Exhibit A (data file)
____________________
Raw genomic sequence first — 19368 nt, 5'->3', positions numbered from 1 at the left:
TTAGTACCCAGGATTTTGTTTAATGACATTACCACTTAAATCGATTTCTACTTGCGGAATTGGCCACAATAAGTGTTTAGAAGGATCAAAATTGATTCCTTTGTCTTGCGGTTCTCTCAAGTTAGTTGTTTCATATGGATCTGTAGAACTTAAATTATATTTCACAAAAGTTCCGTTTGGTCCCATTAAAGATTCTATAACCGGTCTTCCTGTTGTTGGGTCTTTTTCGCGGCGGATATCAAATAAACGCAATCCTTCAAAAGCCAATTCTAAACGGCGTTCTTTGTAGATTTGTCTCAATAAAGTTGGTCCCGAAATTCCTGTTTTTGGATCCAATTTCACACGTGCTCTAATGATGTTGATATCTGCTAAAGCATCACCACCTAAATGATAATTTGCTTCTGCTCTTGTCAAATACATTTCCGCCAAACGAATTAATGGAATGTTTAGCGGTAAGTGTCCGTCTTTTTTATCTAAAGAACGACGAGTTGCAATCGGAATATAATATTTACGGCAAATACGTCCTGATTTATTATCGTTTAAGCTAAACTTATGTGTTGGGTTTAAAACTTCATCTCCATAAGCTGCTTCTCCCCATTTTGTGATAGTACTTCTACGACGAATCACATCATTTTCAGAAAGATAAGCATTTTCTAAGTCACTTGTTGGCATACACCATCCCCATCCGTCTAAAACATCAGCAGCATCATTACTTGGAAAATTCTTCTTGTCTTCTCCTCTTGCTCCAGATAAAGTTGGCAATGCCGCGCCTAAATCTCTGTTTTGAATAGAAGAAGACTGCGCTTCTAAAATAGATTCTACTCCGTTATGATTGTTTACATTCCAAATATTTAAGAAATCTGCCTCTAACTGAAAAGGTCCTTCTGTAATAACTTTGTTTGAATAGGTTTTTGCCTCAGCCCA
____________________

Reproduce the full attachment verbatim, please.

Raw genomic sequence first — 19368 nt, 5'->3', positions numbered from 1 at the left:
TTAGTACCCAGGATTTTGTTTAATGACATTACCACTTAAATCGATTTCTACTTGCGGAATTGGCCACAATAAGTGTTTAGAAGGATCAAAATTGATTCCTTTGTCTTGCGGTTCTCTCAAGTTAGTTGTTTCATATGGATCTGTAGAACTTAAATTATATTTCACAAAAGTTCCGTTTGGTCCCATTAAAGATTCTATAACCGGTCTTCCTGTTGTTGGGTCTTTTTCGCGGCGGATATCAAATAAACGCAATCCTTCAAAAGCCAATTCTAAACGGCGTTCTTTGTAGATTTGTCTCAATAAAGTTGGTCCCGAAATTCCTGTTTTTGGATCCAATTTCACACGTGCTCTAATGATGTTGATATCTGCTAAAGCATCACCACCTAAATGATAATTTGCTTCTGCTCTTGTCAAATACATTTCCGCCAAACGAATTAATGGAATGTTTAGCGGTAAGTGTCCGTCTTTTTTATCTAAAGAACGACGAGTTGCAATCGGAATATAATATTTACGGCAAATACGTCCTGATTTATTATCGTTTAAGCTAAACTTATGTGTTGGGTTTAAAACTTCATCTCCATAAGCTGCTTCTCCCCATTTTGTGATAGTACTTCTACGACGAATCACATCATTTTCAGAAAGATAAGCATTTTCTAAGTCACTTGTTGGCATACACCATCCCCATCCGTCTAAAACATCAGCAGCATCATTACTTGGAAAATTCTTCTTGTCTTCTCCTCTTGCTCCAGATAAAGTTGGCAATGCCGCGCCTAAATCTCTGTTTTGAATAGAAGAAGACTGCGCTTCTAAAATAGATTCTACTCCGTTATGATTGTTTACATTCCAAATATTTAAGAAATCTGCCTCTAACTGAAAAGGTCCTTCTGTAATAACTTTGTTTGAATAGGTTTTTGCCTCAGCCCA